Environment
8:21 am
Wed September 3, 2014

Milwaukee Common Council Takes Up We Energies' Proposed Solar Fee

The Eichman family in Milwaukee were early solar installers.  They wanted to power up their electric car and offset their energy costs.
The Eichman family in Milwaukee were early solar installers. They wanted to power up their electric car and offset their energy costs.
Credit S Bence

The utility wants to add a surcharge for people who use solar. Alderman Tony Zielinski introduced a resolution to oppose the move Wednesday. 

We Energies' plan would boost its fixed charges from $9 to $16 a month and add a new fee for customers who have installed solar panels.

The Public Service Commission will decide on the matter by the end of the year, but Zielinski wants the city to exert influence.

The alderman lives in Bay View, just south of the wind turbine that generates power at the Port of Milwaukee. To his west on Kinnickinnic Avenue, Bay View is about to unveil a 32 foot combination public art / bus shelter. Its lighting will be fueled by solar panels.

Zielinski says We Energies’ proposed changes risks pushing Milwaukee a step backward.

“I have received emails, Facebook messages, calls from various constituents that have invested in solar power with the idea that in the long run that they’re going saving money, in addition to doing something that’s good for our economy and good for our environment. I mean they’re outraged,” Zielinski says.

Zielinski acknowledges the Common Council doesn’t have a vote on the proposed rate increase. So his proposal calls on the Governor for assistance.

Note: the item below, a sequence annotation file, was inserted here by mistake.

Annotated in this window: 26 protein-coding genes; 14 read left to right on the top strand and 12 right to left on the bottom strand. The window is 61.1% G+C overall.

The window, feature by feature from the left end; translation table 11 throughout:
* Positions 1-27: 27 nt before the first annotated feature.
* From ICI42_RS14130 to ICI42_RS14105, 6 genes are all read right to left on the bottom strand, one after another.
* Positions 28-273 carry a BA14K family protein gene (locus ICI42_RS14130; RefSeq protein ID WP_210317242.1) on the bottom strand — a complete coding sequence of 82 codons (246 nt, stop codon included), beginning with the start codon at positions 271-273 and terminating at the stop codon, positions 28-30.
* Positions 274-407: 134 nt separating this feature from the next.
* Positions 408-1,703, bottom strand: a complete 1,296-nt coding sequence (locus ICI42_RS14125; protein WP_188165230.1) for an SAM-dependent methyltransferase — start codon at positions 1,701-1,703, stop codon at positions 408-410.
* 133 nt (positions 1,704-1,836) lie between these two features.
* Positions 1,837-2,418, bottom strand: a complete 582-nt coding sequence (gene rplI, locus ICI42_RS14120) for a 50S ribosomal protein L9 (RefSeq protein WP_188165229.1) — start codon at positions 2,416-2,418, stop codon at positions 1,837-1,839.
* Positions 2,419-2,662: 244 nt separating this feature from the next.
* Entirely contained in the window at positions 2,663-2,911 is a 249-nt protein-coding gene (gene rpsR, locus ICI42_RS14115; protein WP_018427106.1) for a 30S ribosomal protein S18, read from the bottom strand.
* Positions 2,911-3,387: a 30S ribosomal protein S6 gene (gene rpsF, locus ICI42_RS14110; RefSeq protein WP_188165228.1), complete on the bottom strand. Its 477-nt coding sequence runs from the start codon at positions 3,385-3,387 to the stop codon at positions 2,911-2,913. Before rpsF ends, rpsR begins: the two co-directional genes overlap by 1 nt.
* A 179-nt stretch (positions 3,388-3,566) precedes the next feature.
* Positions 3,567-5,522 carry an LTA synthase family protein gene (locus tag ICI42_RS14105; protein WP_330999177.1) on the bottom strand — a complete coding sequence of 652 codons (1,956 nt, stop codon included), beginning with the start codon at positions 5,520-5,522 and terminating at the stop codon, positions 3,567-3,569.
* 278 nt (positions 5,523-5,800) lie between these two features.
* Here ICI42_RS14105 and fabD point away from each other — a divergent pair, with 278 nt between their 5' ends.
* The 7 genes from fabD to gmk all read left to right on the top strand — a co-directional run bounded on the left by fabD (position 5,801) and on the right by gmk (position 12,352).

“This has to get approved by the Public Service Commission. Now, Governor Walker has appointed two of the three people on the Public Service Commission,” Zielinski says. "So my resolution is calling on the Governor to use his influence to help ensure two of the three Public Service Commissioners do not support this plan."

From We Energies’ perspective, the plan is a modest increase, according to spokesperson Jessica Williamson. Those funds, she says “are really going to help us continue to make some significant improvements or investments, to renew and modernize our systems. They’re going to allow us to meet new environmental standards and reduce operating costs for customers.”

Williamson says the projects range from replacing utility poles, to adding natural gas lines.

As for new fees for customers with solar installations, Williamson says, We Energies is unjustly being portrayed as anti-renewable.

“We recognize that more customers want to start generating their own energy and do so with renewable sources and we absolutely support that," Williamson says. "What we also support is fairness; fairness in rates, fairness in who pays for maintenance costs, fairness in how much customers who generate their own energy are compensated for the excess energy that they produce. But it can’t come at the financial burden of a customer who maybe can’t afford solar panels or the space, or frankly the interest in generating their own energy."

She says the cost of solar panels and their installation have dropped significantly. We Energies proposed rate formula spreads out the cost more evenly to all customers.

The Public Service Commission will hold two hearings on the subject in Milwaukee in October.

Update: At its meeting, the Milwaukee Common Council voted to refer the resolution to the judiciary committee for further review at its September 15 meeting.